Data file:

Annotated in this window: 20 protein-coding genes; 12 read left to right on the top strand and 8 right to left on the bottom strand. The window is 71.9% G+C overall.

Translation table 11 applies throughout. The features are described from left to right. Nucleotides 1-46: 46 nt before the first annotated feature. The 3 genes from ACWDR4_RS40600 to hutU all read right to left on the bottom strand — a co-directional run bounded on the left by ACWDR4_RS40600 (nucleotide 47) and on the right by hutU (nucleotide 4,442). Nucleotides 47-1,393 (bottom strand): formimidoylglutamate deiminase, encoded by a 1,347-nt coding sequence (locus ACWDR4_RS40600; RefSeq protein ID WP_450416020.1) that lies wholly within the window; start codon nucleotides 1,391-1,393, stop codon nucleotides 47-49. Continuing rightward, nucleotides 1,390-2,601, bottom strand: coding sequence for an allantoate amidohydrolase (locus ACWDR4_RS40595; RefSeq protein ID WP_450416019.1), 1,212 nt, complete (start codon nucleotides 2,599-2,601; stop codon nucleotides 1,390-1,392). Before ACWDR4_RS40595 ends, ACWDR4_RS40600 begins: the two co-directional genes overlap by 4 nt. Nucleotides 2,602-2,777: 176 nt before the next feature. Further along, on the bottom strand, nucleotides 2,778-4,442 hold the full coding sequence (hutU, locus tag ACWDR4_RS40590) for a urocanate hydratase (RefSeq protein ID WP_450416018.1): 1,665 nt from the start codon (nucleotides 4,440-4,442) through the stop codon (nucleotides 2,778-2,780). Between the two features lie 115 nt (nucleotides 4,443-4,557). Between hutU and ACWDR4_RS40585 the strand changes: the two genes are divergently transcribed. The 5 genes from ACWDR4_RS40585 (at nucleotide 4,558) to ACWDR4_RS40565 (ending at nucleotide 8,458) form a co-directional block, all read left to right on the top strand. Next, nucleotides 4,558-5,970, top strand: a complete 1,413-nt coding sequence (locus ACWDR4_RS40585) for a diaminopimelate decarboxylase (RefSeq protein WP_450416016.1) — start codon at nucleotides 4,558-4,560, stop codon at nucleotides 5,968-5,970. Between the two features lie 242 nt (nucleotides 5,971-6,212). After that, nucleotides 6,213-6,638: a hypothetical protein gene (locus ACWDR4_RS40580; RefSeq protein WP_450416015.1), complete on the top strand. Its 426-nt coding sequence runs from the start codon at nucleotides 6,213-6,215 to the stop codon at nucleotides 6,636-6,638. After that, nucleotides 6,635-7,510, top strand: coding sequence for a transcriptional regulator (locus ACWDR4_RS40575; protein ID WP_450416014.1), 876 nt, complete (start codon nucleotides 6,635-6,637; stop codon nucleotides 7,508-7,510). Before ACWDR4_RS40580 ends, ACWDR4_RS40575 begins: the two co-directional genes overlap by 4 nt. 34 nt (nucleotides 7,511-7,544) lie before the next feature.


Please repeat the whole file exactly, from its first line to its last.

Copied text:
Annotated in this window: 20 protein-coding genes; 12 read left to right on the top strand and 8 right to left on the bottom strand. The window is 71.9% G+C overall.

Translation table 11 applies throughout. The features are described from left to right. Nucleotides 1-46: 46 nt before the first annotated feature. The 3 genes from ACWDR4_RS40600 to hutU all read right to left on the bottom strand — a co-directional run bounded on the left by ACWDR4_RS40600 (nucleotide 47) and on the right by hutU (nucleotide 4,442). Nucleotides 47-1,393 (bottom strand): formimidoylglutamate deiminase, encoded by a 1,347-nt coding sequence (locus ACWDR4_RS40600; RefSeq protein ID WP_450416020.1) that lies wholly within the window; start codon nucleotides 1,391-1,393, stop codon nucleotides 47-49. Continuing rightward, nucleotides 1,390-2,601, bottom strand: coding sequence for an allantoate amidohydrolase (locus ACWDR4_RS40595; RefSeq protein ID WP_450416019.1), 1,212 nt, complete (start codon nucleotides 2,599-2,601; stop codon nucleotides 1,390-1,392). Before ACWDR4_RS40595 ends, ACWDR4_RS40600 begins: the two co-directional genes overlap by 4 nt. Nucleotides 2,602-2,777: 176 nt before the next feature. Further along, on the bottom strand, nucleotides 2,778-4,442 hold the full coding sequence (hutU, locus tag ACWDR4_RS40590) for a urocanate hydratase (RefSeq protein ID WP_450416018.1): 1,665 nt from the start codon (nucleotides 4,440-4,442) through the stop codon (nucleotides 2,778-2,780). Between the two features lie 115 nt (nucleotides 4,443-4,557). Between hutU and ACWDR4_RS40585 the strand changes: the two genes are divergently transcribed. The 5 genes from ACWDR4_RS40585 (at nucleotide 4,558) to ACWDR4_RS40565 (ending at nucleotide 8,458) form a co-directional block, all read left to right on the top strand. Next, nucleotides 4,558-5,970, top strand: a complete 1,413-nt coding sequence (locus ACWDR4_RS40585) for a diaminopimelate decarboxylase (RefSeq protein WP_450416016.1) — start codon at nucleotides 4,558-4,560, stop codon at nucleotides 5,968-5,970. Between the two features lie 242 nt (nucleotides 5,971-6,212). After that, nucleotides 6,213-6,638: a hypothetical protein gene (locus ACWDR4_RS40580; RefSeq protein WP_450416015.1), complete on the top strand. Its 426-nt coding sequence runs from the start codon at nucleotides 6,213-6,215 to the stop codon at nucleotides 6,636-6,638. After that, nucleotides 6,635-7,510, top strand: coding sequence for a transcriptional regulator (locus ACWDR4_RS40575; protein ID WP_450416014.1), 876 nt, complete (start codon nucleotides 6,635-6,637; stop codon nucleotides 7,508-7,510). Before ACWDR4_RS40580 ends, ACWDR4_RS40575 begins: the two co-directional genes overlap by 4 nt. 34 nt (nucleotides 7,511-7,544) lie before the next feature.